There has been a flurry of cooking and baking at my house. I mean, there’s always a lot of kitchen activity around here, but it’s usually on the lazier side, lacking the gusto of the last month. Why, you ask? I recently received Sarah Fragoso’s Everyday Paleo and Julie & Charles Mayfield’s Paleo Comfort Foods. Both Paleo cookbooks. Both very worthy. These cookbooks add variety and zest to the emerging compendium of Paleo recipes out there. Today I’ll tell you about Sarah Fragoso’s book and next time I’ll tell you about the Mayfields’.
I met Sarah at the Ancestral Health Symposium, where I found out that she’s just as sweet, beautiful and enthusiastic in person as she is on her blog and in her book. If you haven’t read her blog posts, she has some awesome, practical advice for implementing Paleo in your life, especially for those of you who have kids. Sarah is a wife and mother of 3, a trainer at NorCal Strength & Conditioning, and it seems she’s a great cook to boot. She’s been Paleo since 2008.
The book contains some of her notoriously sage advice, some exercises you can do at home, and some meal planning tools, but the bulk of the book is divided into categories of delicious foods to cook. Everything from poultry to snacks, baked goods and desserts.
The first recipe I tried was the Everyday Meatloaf. I love meatloaf and had been dreaming about it since I’d seen an infomercial for a meatloaf pan in my hotel room at the Ancestral Health Symposium last month. My mom used to make a mean meatloaf and this Paleo version brought back some tasty memories.
Next I made her plantain chips and guacamole. I’d never touched a plantain before, so it was a little outside my realm. The plantain “chips” ended up being more like soft, fried bananas so I didn’t dip them in guacamole. However, I really LOVE fried bananas, so I was more than happy to eat my mistake. If it wasn’t my mistake, then it was faulty directions from the recipe, in which case that’s my only complaint about the book so far. If someone can help me out with making plantains into chips, I’d be grateful.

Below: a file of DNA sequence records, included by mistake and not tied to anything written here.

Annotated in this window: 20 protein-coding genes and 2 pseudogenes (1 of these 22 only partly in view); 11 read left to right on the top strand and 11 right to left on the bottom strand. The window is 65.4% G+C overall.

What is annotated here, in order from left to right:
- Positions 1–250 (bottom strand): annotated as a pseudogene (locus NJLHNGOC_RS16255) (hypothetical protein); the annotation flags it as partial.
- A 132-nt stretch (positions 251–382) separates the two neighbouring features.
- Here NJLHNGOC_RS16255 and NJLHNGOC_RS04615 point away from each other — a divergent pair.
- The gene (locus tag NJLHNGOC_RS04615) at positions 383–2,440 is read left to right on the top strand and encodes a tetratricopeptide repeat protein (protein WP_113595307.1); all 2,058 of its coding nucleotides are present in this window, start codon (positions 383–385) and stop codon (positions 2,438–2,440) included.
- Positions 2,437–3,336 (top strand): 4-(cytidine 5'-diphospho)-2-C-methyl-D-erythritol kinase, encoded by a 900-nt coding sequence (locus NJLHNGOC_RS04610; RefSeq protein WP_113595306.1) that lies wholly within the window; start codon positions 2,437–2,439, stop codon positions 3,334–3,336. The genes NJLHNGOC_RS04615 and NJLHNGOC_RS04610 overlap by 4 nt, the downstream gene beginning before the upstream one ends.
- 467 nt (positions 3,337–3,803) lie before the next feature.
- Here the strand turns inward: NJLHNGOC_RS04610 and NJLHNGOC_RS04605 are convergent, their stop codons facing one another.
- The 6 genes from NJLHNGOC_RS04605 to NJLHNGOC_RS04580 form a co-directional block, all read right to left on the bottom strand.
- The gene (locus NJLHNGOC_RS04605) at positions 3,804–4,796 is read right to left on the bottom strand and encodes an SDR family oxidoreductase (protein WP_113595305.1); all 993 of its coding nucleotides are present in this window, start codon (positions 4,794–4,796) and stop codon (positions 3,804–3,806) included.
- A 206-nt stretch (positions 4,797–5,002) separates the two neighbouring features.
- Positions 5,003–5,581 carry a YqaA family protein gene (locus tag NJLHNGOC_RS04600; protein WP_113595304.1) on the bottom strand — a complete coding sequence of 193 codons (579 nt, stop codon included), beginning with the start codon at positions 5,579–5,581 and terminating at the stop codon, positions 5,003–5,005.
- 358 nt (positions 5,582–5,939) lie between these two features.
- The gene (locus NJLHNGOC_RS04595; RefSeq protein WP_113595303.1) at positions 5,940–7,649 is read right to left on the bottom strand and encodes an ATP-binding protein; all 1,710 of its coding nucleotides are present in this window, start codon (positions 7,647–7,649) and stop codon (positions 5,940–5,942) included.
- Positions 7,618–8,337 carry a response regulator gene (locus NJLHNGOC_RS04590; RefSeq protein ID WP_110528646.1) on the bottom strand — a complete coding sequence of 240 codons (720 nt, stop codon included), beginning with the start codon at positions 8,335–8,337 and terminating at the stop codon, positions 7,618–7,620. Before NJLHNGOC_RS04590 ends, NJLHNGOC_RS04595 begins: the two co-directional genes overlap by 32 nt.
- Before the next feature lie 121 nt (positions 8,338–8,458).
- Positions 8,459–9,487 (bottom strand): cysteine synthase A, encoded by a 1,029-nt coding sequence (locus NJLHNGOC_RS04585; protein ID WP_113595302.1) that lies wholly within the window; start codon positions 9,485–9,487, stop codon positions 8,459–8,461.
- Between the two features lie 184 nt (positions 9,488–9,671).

I’m about to go make her Avocado Tuna Boats for lunch, which seem like they’d be a great meal for kids, or a crowd-pleaser at a party. That’s in the seafood section, along with other gems like Salmon Cakes with Ginger Mayo, Shrimp Tacos and many others. She’s also got some soup recipes, meatballs, sauces, ethnic foods, desserts, drinks, you name it.
The book is laid out well; you can find recipes using a couple different directories. It uses simple ingredients but the recipes pack a lot of flavor. The pictures give you a good idea of what you’re about to delve into, although, they’re not quite Martha Stewart photography. However, I can personally attest to how difficult it is to get beautiful photos of food. And she provides you with small but immensely important details like prep time and how many servings the recipes make.
All in all, a very good book to keep handy in your Paleo kitchen. I highly recommend it. You can get it at Amazon here.
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